Philadelphia, known colloquially as Philly, is the largest city in the U.S. state and Commonwealth of Pennsylvania, and the sixth-most populous U.S. city, with a 2018 census-estimated population of 1,584,138. Since 1854, the city has had the same geographic boundaries as Philadelphia County, the most populous county in Pennsylvania and the urban core of the eighth-largest U.S. metropolitan statistical area, with over 6 million residents as of 2017. Philadelphia is also the economic and cultural anchor of the greater Delaware Valley, located along the lower Delaware and Schuylkill Rivers, within the Northeast megalopolis. The Delaware Valley's population of 7.2 million ranks it as the eighth-largest combined statistical area in the United States.
The United States House of Representatives is the lower house of the United States Congress, the Senate being the upper house. Together they compose the national legislature of the United States.
The Thirty-ninth United States Congress was a meeting of the legislative branch of the United States federal government, consisting of the United States Senate and the United States House of Representatives. It met in Washington, D.C. from March 4, 1865, to March 4, 1867, during the first month of Abraham Lincoln's fifth year as president, and the first two years of the administration of his successor, U.S. President Andrew Johnson.
While Senator, Ferry was chairman of the Committee on Rules (43rd through 45th Congresses) and the Committee on Post Office and Post Roads (46th and 47th Congresses), as well as President pro tempore of the Senate during the 44th and 45th Congresses. In this capacity, he became, upon the death of Vice President Henry Wilson on November 22, 1875, next in the line of presidential succession, and remained so until March 4, 1877.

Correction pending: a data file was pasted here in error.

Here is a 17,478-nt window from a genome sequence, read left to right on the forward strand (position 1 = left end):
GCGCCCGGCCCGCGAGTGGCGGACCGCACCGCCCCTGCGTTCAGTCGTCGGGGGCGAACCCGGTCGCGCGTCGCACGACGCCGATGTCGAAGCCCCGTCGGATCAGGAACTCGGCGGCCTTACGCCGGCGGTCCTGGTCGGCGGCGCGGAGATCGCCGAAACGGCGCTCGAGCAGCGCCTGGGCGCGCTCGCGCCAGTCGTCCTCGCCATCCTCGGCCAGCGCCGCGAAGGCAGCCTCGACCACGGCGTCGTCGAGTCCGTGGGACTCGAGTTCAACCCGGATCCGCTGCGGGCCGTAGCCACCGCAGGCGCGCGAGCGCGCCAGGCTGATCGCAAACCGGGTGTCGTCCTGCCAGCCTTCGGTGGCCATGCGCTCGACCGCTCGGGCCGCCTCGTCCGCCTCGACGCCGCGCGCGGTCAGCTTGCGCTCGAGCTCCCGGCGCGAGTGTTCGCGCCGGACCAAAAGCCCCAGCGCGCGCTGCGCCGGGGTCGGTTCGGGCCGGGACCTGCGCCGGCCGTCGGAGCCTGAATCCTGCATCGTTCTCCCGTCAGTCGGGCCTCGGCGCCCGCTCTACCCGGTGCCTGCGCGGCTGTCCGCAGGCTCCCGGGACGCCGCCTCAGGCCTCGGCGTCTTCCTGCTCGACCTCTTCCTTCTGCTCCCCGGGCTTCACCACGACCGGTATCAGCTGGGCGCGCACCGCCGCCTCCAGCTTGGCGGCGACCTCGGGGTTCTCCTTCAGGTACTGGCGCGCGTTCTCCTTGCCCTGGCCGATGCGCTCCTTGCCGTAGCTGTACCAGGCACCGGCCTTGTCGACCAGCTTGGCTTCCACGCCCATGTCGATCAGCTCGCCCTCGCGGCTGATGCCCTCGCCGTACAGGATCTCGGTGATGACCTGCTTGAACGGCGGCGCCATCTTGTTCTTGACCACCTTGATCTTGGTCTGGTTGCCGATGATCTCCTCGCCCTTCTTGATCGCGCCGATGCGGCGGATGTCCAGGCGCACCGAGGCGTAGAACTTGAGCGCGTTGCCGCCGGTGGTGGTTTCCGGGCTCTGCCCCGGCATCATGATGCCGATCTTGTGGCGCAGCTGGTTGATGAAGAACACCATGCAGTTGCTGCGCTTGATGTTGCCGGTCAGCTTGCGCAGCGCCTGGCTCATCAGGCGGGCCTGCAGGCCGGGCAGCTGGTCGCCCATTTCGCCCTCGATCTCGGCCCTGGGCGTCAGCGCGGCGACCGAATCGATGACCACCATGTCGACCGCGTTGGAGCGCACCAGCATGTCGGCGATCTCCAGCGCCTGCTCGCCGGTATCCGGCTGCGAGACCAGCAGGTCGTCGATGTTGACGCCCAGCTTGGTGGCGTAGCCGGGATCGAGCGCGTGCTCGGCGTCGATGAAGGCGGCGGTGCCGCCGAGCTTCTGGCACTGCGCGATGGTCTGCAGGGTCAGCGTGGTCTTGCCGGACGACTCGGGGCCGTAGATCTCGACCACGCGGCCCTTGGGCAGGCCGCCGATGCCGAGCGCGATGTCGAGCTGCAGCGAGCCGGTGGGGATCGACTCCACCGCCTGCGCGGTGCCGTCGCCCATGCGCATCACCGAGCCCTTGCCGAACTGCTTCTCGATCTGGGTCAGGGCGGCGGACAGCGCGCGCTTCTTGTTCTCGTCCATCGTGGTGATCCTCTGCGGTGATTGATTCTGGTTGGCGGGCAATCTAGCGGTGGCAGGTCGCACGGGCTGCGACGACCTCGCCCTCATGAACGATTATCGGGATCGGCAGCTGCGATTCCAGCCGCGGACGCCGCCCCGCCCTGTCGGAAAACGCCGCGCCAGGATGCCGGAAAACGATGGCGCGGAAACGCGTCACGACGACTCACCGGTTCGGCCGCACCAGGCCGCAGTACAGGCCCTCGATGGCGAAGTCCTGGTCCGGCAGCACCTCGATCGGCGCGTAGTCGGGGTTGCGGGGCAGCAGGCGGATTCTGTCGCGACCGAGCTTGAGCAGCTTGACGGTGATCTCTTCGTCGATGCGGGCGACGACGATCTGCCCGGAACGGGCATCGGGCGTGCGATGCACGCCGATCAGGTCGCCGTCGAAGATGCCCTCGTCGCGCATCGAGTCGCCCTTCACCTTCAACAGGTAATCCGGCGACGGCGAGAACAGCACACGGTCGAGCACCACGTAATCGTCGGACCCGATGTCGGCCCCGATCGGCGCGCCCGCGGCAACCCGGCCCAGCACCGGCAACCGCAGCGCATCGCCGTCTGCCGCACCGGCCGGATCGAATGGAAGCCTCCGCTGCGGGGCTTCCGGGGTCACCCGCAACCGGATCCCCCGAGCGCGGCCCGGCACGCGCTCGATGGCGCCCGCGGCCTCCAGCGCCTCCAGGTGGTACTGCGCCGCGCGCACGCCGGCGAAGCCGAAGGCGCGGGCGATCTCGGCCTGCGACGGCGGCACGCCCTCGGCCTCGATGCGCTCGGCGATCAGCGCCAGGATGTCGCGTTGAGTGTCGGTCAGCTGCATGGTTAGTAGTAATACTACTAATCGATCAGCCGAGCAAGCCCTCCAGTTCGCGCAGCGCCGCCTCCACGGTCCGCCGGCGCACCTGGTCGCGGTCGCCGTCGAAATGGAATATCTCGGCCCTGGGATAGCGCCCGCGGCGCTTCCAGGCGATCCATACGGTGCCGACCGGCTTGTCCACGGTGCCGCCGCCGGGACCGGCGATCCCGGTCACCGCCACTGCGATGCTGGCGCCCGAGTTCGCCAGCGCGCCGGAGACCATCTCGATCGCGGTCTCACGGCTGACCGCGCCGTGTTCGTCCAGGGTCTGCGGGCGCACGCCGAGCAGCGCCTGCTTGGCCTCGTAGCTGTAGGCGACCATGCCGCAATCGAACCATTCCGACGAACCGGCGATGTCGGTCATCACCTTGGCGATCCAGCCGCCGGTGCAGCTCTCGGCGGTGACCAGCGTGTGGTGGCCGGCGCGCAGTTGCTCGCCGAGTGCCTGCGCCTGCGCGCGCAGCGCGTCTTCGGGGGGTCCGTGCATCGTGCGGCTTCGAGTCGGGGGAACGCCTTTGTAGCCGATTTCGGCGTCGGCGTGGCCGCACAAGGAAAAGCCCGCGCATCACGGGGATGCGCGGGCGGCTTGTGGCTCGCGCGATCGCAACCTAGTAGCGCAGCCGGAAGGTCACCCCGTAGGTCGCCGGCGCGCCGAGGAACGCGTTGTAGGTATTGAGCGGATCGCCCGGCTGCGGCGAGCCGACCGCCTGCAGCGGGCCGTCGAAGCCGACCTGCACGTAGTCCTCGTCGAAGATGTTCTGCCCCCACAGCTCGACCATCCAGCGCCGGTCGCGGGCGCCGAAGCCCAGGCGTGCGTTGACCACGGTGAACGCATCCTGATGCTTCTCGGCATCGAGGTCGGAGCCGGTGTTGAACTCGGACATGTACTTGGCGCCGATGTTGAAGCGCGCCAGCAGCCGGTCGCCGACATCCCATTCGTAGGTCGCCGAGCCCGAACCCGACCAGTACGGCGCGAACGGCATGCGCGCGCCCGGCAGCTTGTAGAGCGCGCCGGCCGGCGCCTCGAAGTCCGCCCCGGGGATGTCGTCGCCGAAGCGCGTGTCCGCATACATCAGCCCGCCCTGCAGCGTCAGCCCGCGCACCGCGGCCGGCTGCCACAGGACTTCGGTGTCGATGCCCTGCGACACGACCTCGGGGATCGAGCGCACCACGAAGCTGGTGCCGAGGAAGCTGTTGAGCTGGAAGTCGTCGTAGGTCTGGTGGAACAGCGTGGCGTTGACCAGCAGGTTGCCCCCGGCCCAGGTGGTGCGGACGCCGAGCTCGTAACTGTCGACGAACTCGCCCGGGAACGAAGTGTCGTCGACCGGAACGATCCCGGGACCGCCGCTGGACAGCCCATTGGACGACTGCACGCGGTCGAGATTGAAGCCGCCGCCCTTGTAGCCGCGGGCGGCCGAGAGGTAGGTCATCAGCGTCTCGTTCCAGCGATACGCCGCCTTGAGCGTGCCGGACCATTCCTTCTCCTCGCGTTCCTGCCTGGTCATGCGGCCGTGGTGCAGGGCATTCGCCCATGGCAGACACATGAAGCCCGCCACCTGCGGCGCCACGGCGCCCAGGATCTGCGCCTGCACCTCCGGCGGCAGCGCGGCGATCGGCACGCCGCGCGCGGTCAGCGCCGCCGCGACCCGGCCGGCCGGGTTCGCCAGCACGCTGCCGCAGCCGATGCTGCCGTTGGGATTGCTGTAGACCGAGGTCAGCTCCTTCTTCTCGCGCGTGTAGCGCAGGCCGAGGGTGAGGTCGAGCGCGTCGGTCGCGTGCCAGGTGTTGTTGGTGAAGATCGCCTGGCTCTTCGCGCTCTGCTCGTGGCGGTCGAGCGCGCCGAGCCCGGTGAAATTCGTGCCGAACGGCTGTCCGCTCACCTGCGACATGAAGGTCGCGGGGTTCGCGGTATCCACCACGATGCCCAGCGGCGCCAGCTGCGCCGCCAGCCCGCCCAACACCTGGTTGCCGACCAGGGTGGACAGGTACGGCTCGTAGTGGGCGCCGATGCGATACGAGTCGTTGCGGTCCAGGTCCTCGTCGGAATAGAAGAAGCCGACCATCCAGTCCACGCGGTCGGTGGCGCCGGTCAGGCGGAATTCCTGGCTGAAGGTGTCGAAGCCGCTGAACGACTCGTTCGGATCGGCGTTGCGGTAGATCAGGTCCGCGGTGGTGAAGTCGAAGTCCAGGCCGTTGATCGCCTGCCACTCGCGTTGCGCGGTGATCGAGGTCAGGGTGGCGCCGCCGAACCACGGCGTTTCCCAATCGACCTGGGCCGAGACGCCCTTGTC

The United States Senate Committee on Rules is a defunct Congressional committee, replaced by the United States Senate Committee on Rules and Administration.
The president pro tempore of the United States Senate is the second-highest-ranking official of the United States Senate. Article One, Section Three of the United States Constitution provides that the vice president of the United States is the president of the Senate, and mandates that the Senate must choose a president pro tempore to act in the vice president's absence. Unlike the vice president, the president pro tempore is an elected member of the Senate, able to speak or vote on any issue. Selected by the Senate at large, the president pro tempore has enjoyed many privileges and some limited powers. During the vice president's absence, the president pro tempore is empowered to preside over Senate sessions. In practice, neither the vice president nor the president pro tempore usually presides; instead, the duty of presiding officer is rotated among junior U.S. senators of the majority party to give them experience in parliamentary procedure.